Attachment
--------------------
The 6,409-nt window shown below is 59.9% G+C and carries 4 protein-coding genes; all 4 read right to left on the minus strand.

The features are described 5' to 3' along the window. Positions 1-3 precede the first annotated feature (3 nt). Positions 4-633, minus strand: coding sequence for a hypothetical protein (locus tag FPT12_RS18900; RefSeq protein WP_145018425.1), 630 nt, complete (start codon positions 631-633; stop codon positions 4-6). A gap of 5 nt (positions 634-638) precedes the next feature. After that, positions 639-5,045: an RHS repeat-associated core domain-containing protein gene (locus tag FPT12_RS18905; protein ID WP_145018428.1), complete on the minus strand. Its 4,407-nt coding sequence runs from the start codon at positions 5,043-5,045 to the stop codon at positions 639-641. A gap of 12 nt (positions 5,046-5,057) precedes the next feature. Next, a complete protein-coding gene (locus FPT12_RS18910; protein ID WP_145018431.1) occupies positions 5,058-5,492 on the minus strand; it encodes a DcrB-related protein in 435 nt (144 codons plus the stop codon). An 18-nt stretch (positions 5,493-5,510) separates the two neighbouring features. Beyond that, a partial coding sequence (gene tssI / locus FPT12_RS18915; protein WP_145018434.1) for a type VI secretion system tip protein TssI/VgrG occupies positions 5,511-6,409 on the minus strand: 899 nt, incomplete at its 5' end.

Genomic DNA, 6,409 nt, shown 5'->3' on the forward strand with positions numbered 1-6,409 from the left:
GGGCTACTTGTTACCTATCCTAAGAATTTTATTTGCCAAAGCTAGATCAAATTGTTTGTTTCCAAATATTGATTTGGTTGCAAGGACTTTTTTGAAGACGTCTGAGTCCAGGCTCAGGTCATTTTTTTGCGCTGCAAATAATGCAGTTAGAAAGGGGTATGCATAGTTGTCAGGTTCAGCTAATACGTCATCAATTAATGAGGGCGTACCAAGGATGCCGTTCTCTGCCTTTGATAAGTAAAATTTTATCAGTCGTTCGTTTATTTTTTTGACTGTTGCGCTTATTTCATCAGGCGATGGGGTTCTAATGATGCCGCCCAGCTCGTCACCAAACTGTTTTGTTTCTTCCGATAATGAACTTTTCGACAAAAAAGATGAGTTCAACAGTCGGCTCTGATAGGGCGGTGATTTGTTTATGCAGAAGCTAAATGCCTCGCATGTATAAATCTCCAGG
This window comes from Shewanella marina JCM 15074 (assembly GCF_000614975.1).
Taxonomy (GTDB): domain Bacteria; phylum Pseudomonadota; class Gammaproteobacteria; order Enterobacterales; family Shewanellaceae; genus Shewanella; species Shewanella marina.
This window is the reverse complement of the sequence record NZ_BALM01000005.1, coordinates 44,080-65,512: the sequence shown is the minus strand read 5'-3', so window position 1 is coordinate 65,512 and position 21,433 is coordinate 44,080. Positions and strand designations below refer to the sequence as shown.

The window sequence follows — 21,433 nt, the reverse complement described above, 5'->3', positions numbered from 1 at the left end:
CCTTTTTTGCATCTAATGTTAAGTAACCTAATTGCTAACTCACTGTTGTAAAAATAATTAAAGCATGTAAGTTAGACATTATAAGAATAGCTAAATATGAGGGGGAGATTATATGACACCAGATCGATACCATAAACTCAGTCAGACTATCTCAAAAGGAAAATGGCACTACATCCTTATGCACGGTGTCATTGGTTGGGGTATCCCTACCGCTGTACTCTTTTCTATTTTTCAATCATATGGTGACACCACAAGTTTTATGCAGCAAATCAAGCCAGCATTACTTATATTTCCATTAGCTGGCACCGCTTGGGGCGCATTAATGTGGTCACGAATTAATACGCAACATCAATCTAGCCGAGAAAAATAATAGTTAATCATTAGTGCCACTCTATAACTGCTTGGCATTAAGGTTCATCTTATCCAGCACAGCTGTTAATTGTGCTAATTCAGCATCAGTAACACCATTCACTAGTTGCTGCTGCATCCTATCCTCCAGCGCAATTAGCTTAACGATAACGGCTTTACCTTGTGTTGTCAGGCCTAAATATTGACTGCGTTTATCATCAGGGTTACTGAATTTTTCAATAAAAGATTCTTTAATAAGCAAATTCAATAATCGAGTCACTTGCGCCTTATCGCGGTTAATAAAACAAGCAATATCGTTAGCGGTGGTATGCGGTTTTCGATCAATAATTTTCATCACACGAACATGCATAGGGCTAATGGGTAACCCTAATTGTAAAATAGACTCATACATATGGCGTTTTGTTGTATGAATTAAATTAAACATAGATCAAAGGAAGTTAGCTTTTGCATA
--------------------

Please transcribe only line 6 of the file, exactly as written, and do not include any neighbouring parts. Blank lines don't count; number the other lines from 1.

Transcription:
Taxonomy (GTDB): domain Bacteria; phylum Pseudomonadota; class Gammaproteobacteria; order Enterobacterales; family Shewanellaceae; genus Shewanella; species Shewanella marina.